Our study is singular because there are few studies that have assessed quality of life of patients with CAD undergoing the three usual treatment strategies for this disease. Moreover, studies directed to assess the Qol have some limitations. They usually compared only two types of interventional treatments with a short follow-up time. Furthermore, when assessing quality of life, they used different tools and end points for this investigation. Among these studies are CABRI , AWESOME , and ARTS , which compared the interventional treatments, PCI and CABG at 1-year, 6 months, and 1-year follow-up, respectively.
To our knowledge, no randomized studies exist that have compared the quality of life for symptomatic CAD patients assigned to three therapeutic strategies in a 10-year follow-up.
Using the instrument “Medical Outcomes Study 36-Item Short- Form Health Survey” (SF-36), we observed that in the first five years of monitoring, there was an improvement in the perceived quality of life in all aspects for all study participants in the three treatment groups. This improvement was sustained until the end of the analysis. We emphasize that in the 10-year follow-up, the positive perception of QoL was maintained, with no significant difference among groups until the end of the study.
In the baseline, CABG group had worse averages for the perception of quality of life in some areas like physical function and role physical.
Because of this, they began with lower scores. After surgical intervention, patients achieved significant improvement in the sequential evaluation. The greatest variation was observed in the physical component. However the perception of improvement was also observed in other components.
The significant superiority in quality of life, in its two major components, and also in various fields, observed in patients undergoing CABG compared to other therapeutic strategies deserves some reflection.
These differences may be a consequence of clinical variability, comorbidities, physical and emotional expectations before the intervention, and also by expectations with the therapeutic procedure and its variable perception as effective and definitive treatment. Also the higher frequency of angina observed at baseline in CABG patients can be explained by the expectation of waiting for the interventional treatment.
Nonetheless, although medical and also percutaneous groups had higher rates of clinical events compared to surgical group, this fact did not interfere in the difference in QoL reported by patients at the end of 10 years of follow-up.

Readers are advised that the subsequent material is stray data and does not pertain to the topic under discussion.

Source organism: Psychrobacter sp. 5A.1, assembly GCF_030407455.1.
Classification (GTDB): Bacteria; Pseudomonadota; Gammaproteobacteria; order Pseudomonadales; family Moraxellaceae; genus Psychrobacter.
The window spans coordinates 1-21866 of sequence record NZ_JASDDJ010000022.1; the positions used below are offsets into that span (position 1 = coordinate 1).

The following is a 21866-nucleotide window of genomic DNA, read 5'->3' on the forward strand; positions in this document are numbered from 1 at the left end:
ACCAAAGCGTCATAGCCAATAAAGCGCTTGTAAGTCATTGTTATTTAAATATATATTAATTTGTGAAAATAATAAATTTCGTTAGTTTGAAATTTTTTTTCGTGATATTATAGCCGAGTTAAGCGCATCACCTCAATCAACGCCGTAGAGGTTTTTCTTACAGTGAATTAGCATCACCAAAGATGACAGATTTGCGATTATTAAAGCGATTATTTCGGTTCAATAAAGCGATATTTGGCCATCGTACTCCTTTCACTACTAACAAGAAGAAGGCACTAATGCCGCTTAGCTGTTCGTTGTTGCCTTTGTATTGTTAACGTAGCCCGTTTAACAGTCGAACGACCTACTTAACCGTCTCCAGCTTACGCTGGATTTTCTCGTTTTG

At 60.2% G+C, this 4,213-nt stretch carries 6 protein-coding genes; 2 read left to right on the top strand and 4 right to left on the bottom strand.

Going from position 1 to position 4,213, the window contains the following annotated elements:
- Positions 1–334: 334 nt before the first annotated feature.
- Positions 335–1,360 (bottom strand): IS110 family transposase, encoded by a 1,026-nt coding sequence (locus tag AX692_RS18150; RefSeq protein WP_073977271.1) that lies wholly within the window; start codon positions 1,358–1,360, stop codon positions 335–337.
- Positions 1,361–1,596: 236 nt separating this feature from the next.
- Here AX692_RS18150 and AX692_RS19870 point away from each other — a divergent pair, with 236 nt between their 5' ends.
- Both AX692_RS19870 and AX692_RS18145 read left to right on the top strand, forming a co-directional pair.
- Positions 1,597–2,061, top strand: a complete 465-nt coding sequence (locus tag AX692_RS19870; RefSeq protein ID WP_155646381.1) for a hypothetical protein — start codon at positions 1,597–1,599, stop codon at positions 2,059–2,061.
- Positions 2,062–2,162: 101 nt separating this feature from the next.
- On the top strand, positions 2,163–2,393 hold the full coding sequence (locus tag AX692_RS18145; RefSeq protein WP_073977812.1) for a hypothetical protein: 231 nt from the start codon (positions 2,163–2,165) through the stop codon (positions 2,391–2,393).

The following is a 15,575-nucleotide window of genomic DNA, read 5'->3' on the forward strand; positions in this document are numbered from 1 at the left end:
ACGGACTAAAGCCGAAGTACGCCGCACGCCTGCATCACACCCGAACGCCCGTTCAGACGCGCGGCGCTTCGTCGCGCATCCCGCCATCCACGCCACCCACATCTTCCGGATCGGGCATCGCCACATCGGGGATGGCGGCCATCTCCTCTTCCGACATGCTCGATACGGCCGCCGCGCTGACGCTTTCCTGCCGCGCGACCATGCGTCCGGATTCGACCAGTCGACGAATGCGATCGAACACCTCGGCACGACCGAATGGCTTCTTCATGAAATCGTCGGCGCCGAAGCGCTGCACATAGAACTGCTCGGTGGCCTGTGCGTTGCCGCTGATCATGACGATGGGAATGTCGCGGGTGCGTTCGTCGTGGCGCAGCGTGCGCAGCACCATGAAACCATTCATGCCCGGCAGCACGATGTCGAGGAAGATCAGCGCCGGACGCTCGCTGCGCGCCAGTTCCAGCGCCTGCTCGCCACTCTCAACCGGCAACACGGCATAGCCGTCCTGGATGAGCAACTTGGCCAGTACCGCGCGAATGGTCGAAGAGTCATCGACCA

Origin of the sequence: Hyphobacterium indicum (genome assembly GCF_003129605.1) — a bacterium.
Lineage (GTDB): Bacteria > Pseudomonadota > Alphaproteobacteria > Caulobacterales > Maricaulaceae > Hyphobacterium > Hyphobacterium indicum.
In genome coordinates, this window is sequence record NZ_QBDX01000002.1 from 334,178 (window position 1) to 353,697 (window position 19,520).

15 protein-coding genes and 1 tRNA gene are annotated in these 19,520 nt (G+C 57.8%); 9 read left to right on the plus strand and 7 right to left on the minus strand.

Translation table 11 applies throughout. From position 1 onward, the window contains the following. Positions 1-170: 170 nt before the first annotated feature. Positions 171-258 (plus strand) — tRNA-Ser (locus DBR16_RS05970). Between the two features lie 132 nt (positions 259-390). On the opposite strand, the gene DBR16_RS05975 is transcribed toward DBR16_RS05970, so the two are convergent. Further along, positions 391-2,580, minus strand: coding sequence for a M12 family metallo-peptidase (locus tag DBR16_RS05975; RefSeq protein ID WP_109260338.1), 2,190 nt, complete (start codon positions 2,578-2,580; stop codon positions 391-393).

Noteworthy is the fact that patients in MT arm improved QoL in a similar way as those who underwent revascularization procedures, despite the high rates of clinical events for this group. Furthermore, the massive and individualized treatment used in this group and crossovers for CABG or PCI in the follow-up could explain this result.
Studies conducted in the CASS trial comparing clinical and surgical treatments achieved better results for quality of life in the surgical group at five years and similarly after 10 years of follow-up. Although these results were similar after 10 years of follow-up, authors applied different measurement descriptors, such as length of hospitalization and drug therapy .
In order to compare percutaneous and surgical treatments in 5-year follow-up, the BARI trial found that patients in the PCI group returned to work earlier in the first year of the evaluation. However, this difference was not statistically significant .
Similarly, the RITA trial compared the results of quality of life of patients undergoing percutaneous and surgical treatments. In this study, the authors used the Nottingham Health Profile (NHP) and observed a higher percentage of freedom from angina in the surgical group, but noted earlier return to work in the PCI group. Moreover, the authors found that the benefits of both treatments over time were similar .
Using the Medical Outcomes Study 36-Item (SF-36), the RITA- 2 trial compared the results of QoL of clinical and percutaneous treatments. In this study, they observed improvement in vitality, physical wellness, and general health in PCI patients at 3 months and one-year follow-up. After three years, the results were similar in both groups. This similarity of results was attributed to the increased number of interventions in the clinical group .
Limitations of our study include the fact that it is valid for a specific population of symptomatic multivessel CAD patients with normal ventricle function. As a long-term follow-up study, procedures were performed using standard techniques from the beginning of the study. Thus, only on-pump CABG and angioplasty with bare-metal stents were used. In the same way, and by the fact of being a long-term study, with a relatively elderly population, it is reasonable to expect a decline in study population due to death or mental incapacitation. Even with this limitation, we achieve a number of patients with similar characteristics in three therapeutic options at the end of the study. Moreover, this long period has imposed losses due to deaths of patients for cardiac causes and from any cause, physical or mental inability to answer the questionnaires and also the occurrence of crossover during follow-up.
Results achieved in this study show that there was an improvement in quality of life in coronary artery disease patients, regardless of the treatment option. Moreover, this improvement was observed in the first five years and was sustained until 10-year follow-up. Compared with medical or percutaneous treatment, surgery provided a better quality of life after five years of follow-up and that remained up to ten years of follow-up.
Financial support for the present study was provided in part by a research grant from the Zerbini Foundation, São Paulo, Brazil. Medical writing support was provided by Ann Conti Morcos during the preparation of this paper, supported by the Zerbini Foundation.